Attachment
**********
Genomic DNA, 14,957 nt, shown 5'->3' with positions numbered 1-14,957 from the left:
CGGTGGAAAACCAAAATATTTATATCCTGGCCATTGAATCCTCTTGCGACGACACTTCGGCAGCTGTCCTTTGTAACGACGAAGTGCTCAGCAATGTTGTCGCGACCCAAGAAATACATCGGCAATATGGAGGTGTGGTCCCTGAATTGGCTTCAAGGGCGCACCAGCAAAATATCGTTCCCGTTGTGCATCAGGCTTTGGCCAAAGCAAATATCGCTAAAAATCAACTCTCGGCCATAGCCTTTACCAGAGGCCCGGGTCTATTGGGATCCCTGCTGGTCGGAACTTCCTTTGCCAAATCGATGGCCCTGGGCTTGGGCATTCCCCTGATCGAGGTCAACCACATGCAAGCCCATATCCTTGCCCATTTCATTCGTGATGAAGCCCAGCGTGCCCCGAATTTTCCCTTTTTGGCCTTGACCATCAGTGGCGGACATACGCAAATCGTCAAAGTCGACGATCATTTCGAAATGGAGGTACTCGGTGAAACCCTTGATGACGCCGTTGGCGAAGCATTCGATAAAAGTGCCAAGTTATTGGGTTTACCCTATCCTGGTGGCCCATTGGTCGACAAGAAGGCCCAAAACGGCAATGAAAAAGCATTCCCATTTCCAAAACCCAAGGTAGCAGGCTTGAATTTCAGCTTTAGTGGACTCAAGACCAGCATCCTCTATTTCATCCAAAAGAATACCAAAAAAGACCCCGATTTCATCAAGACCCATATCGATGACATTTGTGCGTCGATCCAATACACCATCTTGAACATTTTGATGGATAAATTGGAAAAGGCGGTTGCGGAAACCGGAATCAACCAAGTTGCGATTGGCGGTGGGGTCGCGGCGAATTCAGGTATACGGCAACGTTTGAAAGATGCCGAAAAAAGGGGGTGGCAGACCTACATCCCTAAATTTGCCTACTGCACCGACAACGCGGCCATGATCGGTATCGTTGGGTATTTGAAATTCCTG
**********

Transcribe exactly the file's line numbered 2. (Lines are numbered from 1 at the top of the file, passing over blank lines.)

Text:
CGGTGGAAAACCAAAATATTTATATCCTGGCCATTGAATCCTCTTGCGACGACACTTCGGCAGCTGTCCTTTGTAACGACGAAGTGCTCAGCAATGTTGTCGCGACCCAAGAAATACATCGGCAATATGGAGGTGTGGTCCCTGAATTGGCTTCAAGGGCGCACCAGCAAAATATCGTTCCCGTTGTGCATCAGGCTTTGGCCAAAGCAAATATCGCTAAAAATCAACTCTCGGCCATAGCCTTTACCAGAGGCCCGGGTCTATTGGGATCCCTGCTGGTCGGAACTTCCTTTGCCAAATCGATGGCCCTGGGCTTGGGCATTCCCCTGATCGAGGTCAACCACATGCAAGCCCATATCCTTGCCCATTTCATTCGTGATGAAGCCCAGCGTGCCCCGAATTTTCCCTTTTTGGCCTTGACCATCAGTGGCGGACATACGCAAATCGTCAAAGTCGACGATCATTTCGAAATGGAGGTACTCGGTGAAACCCTTGATGACGCCGTTGGCGAAGCATTCGATAAAAGTGCCAAGTTATTGGGTTTACCCTATCCTGGTGGCCCATTGGTCGACAAGAAGGCCCAAAACGGCAATGAAAAAGCATTCCCATTTCCAAAACCCAAGGTAGCAGGCTTGAATTTCAGCTTTAGTGGACTCAAGACCAGCATCCTCTATTTCATCCAAAAGAATACCAAAAAAGACCCCGATTTCATCAAGACCCATATCGATGACATTTGTGCGTCGATCCAATACACCATCTTGAACATTTTGATGGATAAATTGGAAAAGGCGGTTGCGGAAACCGGAATCAACCAAGTTGCGATTGGCGGTGGGGTCGCGGCGAATTCAGGTATACGGCAACGTTTGAAAGATGCCGAAAAAAGGGGGTGGCAGACCTACATCCCTAAATTTGCCTACTGCACCGACAACGCGGCCATGATCGGTATCGTTGGGTATTTGAAATTCCTG